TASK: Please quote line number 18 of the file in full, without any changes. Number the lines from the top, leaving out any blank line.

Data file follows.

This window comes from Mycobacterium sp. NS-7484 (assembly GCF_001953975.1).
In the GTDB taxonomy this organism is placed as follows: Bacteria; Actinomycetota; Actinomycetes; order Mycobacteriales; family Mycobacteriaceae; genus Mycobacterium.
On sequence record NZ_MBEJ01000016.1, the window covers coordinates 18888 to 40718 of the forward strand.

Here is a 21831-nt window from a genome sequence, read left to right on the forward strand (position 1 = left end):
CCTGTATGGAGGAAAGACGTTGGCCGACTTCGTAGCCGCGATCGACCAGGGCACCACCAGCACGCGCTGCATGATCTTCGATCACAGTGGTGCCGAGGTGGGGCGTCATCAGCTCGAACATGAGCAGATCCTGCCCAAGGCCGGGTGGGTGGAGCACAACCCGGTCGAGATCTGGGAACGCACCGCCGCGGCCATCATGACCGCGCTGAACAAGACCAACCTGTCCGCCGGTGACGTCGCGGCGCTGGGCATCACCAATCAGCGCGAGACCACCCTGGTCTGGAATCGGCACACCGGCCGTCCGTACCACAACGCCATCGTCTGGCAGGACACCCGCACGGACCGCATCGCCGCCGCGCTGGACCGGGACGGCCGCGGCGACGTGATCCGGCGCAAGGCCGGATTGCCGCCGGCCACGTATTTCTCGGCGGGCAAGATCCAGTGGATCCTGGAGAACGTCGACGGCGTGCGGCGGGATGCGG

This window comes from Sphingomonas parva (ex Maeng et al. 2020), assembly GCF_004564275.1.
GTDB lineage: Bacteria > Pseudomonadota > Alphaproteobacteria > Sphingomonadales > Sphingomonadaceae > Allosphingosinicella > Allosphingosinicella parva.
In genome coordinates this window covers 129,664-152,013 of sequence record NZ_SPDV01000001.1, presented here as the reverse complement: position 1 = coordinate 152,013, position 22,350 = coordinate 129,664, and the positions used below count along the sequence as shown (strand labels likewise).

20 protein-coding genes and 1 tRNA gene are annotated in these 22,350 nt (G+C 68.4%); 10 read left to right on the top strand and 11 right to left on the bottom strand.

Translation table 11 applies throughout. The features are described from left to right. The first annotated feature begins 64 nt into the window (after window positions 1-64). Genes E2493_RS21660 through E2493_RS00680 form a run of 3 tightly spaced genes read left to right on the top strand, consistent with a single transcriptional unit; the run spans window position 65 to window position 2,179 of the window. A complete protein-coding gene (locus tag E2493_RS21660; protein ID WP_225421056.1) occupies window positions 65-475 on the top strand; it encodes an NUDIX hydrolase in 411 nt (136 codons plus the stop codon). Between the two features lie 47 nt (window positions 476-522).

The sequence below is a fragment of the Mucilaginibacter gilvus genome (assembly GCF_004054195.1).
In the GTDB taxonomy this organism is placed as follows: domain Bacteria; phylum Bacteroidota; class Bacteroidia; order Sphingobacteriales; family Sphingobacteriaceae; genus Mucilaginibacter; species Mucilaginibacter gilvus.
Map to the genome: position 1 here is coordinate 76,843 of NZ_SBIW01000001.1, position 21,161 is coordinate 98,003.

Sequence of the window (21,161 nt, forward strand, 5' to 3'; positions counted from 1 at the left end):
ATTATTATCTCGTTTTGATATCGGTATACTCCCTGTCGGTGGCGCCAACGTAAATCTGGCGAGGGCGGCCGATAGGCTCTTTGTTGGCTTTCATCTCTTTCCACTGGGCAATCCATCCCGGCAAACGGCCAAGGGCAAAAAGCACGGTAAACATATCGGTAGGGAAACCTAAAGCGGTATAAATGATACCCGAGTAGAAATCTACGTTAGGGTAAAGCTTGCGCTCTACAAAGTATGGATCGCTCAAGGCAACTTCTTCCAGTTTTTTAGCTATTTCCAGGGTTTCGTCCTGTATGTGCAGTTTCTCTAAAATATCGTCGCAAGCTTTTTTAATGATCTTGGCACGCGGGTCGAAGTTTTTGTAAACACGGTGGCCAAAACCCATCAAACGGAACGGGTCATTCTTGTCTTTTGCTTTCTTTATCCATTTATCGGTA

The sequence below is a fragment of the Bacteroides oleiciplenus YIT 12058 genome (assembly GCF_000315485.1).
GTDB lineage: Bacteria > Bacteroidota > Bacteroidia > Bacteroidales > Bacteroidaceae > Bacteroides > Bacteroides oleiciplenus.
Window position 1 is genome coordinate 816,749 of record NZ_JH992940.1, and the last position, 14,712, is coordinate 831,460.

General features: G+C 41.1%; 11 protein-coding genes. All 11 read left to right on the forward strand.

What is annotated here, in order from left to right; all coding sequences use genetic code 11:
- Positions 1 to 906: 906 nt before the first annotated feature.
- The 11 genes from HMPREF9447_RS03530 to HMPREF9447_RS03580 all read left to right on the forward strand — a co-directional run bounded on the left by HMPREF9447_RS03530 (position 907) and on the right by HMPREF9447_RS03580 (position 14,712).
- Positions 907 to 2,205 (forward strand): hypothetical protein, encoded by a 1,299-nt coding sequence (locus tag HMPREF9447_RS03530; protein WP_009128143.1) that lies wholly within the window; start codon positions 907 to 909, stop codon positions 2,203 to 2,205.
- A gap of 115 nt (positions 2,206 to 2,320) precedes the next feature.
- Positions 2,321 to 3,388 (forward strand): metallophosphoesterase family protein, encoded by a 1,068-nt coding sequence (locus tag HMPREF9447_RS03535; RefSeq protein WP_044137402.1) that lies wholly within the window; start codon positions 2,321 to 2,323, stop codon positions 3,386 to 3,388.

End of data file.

Window position 1 is genome coordinate 816,749 of record NZ_JH992940.1, and the last position, 14,712, is coordinate 831,460.